Public toilets: Where are the best loos in Wales?

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Media captionRachel Erickson organises walking tours of famous toilets

Spending a penny in Wales need not be just a matter of convenience.

From spectacular views to Victorian period features, a visit to the loo can be an enlightening experience.

Take Skokholm Island off the south west tip of Pembrokeshire.

It is known for its wildlife - particularly its puffins - and its flora but its many visitors can now enjoy a new attraction.

The loos on the island have never been bog standard due to their location and art work from wildlife enthusiasts, but they now boast a stained glass window.

Image copyright Linda Norris
Image caption The Skokholm window depicts features including the island's lighthouse and a shipwreck

The toilet is also in the process of being twinned with one in Africa which will be on a migratory route for some of Skokholm's birds.

Here are some of the interesting loos in Wales.

The Hayes, Cardiff

Closed last year to save Cardiff council £120,000, the Victorian underground toilets on The Hayes in the city centre are set to reopen under new ownership.

The operators of a nearby snack bar will now look after the Grade II-listed loos.

Image caption The Hayes toilets were the first public loos in Cardiff, opening in 1898
Image caption They had a £148,000 restoration a few years ago and scooped a five-star rating at the 2010 loo awards
Image caption They closed recently but are due to reopen under new ownership

Hafod Eryri, Snowdon

The highest toilets in Wales with what must be the most spectacular setting, located on Snowdon in Gwynedd, in the visitor centre.

The Hafod Eryri building on the 1,085m (3,560ft) peak opened in 2009 and receives around half a million visitors a year.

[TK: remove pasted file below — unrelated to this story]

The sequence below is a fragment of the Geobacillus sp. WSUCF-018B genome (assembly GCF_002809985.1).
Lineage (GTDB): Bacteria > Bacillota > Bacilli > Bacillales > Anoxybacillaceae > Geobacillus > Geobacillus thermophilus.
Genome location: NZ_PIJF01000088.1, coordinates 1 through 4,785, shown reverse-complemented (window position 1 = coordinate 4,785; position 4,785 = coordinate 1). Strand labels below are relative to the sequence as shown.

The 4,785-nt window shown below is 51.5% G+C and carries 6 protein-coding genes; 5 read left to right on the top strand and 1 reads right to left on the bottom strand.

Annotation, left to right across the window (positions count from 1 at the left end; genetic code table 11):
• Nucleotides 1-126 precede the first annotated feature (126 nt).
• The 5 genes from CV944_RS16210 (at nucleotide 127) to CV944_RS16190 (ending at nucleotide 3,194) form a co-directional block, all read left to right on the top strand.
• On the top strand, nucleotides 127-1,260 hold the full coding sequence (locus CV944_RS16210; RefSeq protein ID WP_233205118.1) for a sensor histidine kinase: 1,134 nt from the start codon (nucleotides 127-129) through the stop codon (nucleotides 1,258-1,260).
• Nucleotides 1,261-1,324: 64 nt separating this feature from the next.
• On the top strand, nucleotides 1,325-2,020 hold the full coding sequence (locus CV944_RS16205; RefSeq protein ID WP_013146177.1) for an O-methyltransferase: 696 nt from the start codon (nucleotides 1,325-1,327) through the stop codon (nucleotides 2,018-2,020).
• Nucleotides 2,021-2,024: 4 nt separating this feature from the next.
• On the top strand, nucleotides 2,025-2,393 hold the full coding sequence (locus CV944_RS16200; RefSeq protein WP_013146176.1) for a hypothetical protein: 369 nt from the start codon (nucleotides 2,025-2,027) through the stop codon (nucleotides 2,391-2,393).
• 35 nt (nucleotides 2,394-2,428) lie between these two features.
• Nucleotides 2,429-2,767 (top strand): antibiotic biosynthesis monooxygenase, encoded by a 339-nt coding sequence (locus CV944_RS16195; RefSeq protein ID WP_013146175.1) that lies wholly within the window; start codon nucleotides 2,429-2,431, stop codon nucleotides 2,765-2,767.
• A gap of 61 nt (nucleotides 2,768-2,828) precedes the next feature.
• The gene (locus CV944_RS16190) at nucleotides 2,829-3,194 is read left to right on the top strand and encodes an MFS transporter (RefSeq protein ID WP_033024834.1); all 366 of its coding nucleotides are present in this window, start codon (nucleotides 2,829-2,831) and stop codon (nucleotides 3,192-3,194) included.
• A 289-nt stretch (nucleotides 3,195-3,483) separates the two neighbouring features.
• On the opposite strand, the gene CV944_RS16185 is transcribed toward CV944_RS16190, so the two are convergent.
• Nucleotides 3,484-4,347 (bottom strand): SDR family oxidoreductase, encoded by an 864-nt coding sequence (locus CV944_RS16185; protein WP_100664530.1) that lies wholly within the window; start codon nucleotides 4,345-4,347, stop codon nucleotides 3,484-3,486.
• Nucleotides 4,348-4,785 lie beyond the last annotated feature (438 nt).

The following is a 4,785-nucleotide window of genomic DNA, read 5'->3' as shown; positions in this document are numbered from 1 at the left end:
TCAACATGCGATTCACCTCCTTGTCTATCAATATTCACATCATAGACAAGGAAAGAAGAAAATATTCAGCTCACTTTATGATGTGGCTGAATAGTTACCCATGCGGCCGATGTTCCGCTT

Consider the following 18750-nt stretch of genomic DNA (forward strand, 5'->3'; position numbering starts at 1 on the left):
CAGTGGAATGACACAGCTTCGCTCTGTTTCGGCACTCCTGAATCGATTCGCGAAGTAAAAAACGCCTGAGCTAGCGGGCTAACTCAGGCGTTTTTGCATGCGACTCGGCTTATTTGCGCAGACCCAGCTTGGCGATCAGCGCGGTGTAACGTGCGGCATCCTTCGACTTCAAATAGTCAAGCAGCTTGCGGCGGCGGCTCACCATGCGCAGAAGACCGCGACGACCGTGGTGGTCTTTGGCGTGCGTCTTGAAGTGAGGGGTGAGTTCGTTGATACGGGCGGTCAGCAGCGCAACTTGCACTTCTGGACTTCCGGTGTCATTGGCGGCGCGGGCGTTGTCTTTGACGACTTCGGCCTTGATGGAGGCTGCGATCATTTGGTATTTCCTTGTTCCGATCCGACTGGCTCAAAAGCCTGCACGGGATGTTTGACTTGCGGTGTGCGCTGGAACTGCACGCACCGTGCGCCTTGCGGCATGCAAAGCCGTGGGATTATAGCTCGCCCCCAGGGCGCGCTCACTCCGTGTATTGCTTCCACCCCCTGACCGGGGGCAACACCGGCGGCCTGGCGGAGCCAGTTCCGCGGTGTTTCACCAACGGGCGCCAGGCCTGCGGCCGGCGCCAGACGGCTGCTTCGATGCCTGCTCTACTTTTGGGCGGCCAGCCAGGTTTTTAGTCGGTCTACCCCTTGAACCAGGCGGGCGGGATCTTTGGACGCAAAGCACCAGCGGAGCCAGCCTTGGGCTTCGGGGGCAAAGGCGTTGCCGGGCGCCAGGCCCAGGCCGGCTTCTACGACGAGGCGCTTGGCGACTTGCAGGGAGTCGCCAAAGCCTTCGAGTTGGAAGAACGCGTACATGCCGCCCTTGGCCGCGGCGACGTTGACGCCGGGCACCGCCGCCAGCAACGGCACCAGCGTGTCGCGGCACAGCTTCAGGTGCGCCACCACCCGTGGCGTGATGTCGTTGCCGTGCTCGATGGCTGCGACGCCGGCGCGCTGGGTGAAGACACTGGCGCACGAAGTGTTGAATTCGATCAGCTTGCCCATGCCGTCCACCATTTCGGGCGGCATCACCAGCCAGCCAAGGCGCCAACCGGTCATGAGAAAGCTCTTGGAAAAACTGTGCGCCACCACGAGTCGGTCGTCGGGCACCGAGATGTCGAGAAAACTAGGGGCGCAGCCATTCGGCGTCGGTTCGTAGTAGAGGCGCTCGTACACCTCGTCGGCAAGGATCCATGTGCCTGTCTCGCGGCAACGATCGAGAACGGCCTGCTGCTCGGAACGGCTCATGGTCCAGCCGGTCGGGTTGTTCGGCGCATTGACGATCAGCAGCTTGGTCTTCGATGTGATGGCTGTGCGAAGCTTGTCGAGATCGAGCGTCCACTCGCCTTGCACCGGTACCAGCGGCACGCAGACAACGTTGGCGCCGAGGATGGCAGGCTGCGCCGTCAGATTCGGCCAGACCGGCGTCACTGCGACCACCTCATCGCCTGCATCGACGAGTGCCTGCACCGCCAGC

Image copyright Jeff Buck
Image caption Hafod Eryri receives half a million visitors a year
Image copyright SNowdonia National Park Authority
Image caption The building on Snowdon opened in 2009

South Stack, Anglesey

These loos at the South Stack beauty spot on Anglesey certainly deserve a mention not only for their stunning views but also because they were auctioned for £87,000 last year.

They are within an area of outstanding natural beauty and of special scientific interest which, according to the RSPB, is "one of the best places for wildlife in the UK".

But they are no longer in use after being sold with planning permission for conversion to a residential dwelling.

Image copyright Anglesey council
Image caption The toilets at South Stack were sold for £87,000

Wales Millennium Centre, Cardiff Bay

The conveniences at the Wales Millennium Centre already have an advantage being located in one of Cardiff Bay's major landmarks.

But they have more to offer than just location and picked up an honour in last year's Loo of the Year awards.

They were judged as the best toilets in the UK in the entertainment venue category.

Image copyright PA
Image caption Wales Millennium Centre is a major landmark in Cardiff Bay
Image copyright Loo of the year
Image caption The toilets in the Wales Millennium Centre won awards last year

Gypsy Wood activity park, Caernarfon

Another loo of the year winner in Wales was the colourful convenience at the Gypsy Wood activity park in Caernarfon, Gwynedd, which won in the visitor attraction category.

Image copyright Loo of the year awards
Image caption Visitors to Gypsy Wood activity park can enjoy these colourful loos

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